I am sorry to say it appears the Peter Principle is alive and well. You know what I mean. How many conversations do you have in an average week that revolve around a manager’s poor people, management or leadership skills? This is not to say they don’t have talent. In fact, more often than not it was their talent that led them to the place they are today. And how did they get there? You’ve got it; we put ‘em there! Isn’t that at the heart of the Peter Principle? We promote individuals to their ultimate level of incompetence. We take a highly skilled, technical expert and how do we reward them? We say,
Congrats! Thanks for a job well done! And as a token of our appreciation we are now going to promote you. And we might even do it a few more times until you won’t use any of your skills or competencies. Nope. We’ll ensure you land in a role that you don’t enjoy, at which you’ll be no good and your employees won’t like you. Then we’ll give you a severance package because it’s just not working out. Thanks again.
What I find even more fascinating is the fast track Peter Principle or the Principle on steroids. Why take the time to promote someone a few levels over time? Let’s just hire someone directly into a management role who has poor or no people skills and then we can offer him or her a severance package in just 60 to 90 days when we realize we have a bad match.
So why do we do this to ourselves, to our employees and to our managers? Why do we do this to ourselves not just once but time and time again? Lots of reasons, right? It takes time to hire right. Time equals money and we need someone in the role now.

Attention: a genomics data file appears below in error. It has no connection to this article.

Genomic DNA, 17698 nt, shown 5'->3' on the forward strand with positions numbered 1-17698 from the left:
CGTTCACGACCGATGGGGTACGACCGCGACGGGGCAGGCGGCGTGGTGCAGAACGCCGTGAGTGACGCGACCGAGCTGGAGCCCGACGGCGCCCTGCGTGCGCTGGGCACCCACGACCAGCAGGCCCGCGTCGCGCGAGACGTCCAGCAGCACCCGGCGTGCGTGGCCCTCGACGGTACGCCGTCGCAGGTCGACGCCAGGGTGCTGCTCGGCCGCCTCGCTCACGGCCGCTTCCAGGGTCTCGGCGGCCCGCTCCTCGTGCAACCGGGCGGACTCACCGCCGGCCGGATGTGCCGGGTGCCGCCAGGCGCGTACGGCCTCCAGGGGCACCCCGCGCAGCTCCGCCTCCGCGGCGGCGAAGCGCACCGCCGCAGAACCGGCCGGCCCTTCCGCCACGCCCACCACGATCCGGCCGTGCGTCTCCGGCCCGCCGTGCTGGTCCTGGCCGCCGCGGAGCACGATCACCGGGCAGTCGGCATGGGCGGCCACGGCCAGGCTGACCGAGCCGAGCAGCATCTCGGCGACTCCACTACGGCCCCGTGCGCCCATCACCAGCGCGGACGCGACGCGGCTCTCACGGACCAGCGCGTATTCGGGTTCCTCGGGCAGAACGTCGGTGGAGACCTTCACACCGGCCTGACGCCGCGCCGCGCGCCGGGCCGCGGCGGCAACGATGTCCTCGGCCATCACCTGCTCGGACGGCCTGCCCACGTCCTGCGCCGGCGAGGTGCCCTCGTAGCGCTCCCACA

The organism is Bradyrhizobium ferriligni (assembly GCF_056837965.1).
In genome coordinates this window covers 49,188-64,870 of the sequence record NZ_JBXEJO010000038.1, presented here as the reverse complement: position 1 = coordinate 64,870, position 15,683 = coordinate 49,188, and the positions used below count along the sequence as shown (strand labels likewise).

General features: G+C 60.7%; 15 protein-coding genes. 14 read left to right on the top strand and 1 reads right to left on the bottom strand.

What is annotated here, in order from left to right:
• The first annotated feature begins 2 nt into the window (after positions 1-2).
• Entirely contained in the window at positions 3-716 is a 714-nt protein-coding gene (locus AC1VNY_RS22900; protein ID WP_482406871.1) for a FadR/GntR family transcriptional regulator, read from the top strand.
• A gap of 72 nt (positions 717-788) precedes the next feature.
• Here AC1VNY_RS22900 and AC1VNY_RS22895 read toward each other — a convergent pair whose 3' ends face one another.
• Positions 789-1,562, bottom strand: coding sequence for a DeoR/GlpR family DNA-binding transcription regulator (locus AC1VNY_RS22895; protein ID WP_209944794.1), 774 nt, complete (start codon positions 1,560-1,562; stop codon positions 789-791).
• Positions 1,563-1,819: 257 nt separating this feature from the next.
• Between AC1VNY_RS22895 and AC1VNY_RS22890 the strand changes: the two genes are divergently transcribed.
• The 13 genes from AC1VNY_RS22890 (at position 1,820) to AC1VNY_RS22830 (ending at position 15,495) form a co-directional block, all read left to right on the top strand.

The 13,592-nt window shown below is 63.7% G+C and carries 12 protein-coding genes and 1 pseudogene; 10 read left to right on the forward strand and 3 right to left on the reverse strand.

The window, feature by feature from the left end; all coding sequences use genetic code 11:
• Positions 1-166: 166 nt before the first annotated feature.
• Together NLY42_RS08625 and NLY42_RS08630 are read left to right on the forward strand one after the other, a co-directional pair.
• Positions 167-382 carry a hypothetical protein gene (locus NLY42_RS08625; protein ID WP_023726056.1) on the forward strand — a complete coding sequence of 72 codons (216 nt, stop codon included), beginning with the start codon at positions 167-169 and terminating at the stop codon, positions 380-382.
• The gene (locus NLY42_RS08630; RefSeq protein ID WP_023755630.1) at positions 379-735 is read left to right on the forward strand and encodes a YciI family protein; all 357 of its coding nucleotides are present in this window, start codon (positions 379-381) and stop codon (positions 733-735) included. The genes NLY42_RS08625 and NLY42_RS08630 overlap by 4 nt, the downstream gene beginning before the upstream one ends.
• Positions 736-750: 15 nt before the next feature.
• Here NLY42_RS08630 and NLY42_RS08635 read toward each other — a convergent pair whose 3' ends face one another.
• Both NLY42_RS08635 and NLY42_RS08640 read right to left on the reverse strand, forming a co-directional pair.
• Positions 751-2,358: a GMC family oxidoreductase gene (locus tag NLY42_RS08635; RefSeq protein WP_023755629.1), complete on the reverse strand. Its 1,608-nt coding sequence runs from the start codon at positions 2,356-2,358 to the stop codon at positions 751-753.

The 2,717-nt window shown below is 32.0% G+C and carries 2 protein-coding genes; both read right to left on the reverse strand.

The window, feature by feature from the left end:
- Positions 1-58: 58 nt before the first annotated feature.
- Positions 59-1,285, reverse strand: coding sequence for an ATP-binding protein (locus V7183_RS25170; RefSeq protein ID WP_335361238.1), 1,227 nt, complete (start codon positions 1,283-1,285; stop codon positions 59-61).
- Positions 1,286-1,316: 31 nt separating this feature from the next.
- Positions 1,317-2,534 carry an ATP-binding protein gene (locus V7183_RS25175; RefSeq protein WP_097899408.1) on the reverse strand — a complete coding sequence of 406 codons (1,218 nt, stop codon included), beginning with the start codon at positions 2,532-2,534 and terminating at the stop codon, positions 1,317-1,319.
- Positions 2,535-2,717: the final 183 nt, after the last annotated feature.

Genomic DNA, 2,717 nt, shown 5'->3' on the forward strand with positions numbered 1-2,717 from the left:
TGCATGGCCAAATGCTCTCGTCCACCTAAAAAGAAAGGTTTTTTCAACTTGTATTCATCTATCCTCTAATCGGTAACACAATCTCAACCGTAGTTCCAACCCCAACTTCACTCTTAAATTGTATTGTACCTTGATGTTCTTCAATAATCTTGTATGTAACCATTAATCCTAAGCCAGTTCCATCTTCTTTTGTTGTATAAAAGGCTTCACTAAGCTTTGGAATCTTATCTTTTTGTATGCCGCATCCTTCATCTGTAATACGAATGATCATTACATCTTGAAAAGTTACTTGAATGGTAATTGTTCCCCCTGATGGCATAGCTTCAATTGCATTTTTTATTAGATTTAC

So how can we make this a learning opportunity and enhance our selection processes moving forward? Here are a few tips I have learned from and shared with others:
· Own it! When we find a bad match own some portion of the responsibility for it.
· Get buy in. Include select staff who will report to the newly hired manager in the interviewing and selection process. They’re going have to work most closely with the new manager. Let’s invite them to join in the process, lend an ear and share their voice.
· Ask for references. We give our shining star employees letters of recommendation (sometimes) when they leave us. Let’s ask prospective managers for a letter of recommendation as they vie to come in to our organization.
· Let the old bring in the new. If the position is not newly created, has an incumbent who is still present, available, and actively engaged include the outgoing manager into the onboarding process. Who knows the job better than the current manager?
· Take a deep breath and slow down. Do you want to spend a little more time now or a whole lot more time later when you have to start this process all over again (not to mention repairing damaged employee relations)?
When the issues arise from an established manager rather than a new manager the inquiry may follow a different path:
· What’s changed? Assuming the manager’s performance has historically been satisfactory when did it change? Why? And if we don’t know engage in a dialogue with the manager. Ask some open-ended questions, let the employee know there are resources to support him or her. Employee Assistance Programs (EAP) are a great resource!
· Do you think the relationship is salvageable? Again assuming the performance has historically been at least satisfactory and you think it is reasonable that the performance can turn a 180 and get back on path, is it not worth some additional time and perhaps dollars to salvage the investment of time and dollars already invested in this person?
So there’s my two cents. From time to time we all need help in some aspect of our professional development. Let’s not jump ship on any given manager too soon. And when you start wondering why you have poor performance by so many managers or so soon then perhaps it’s time to look in the mirror and ask, “Is it us or them?” If so, then look to enhance our own recruitment and selection procedures.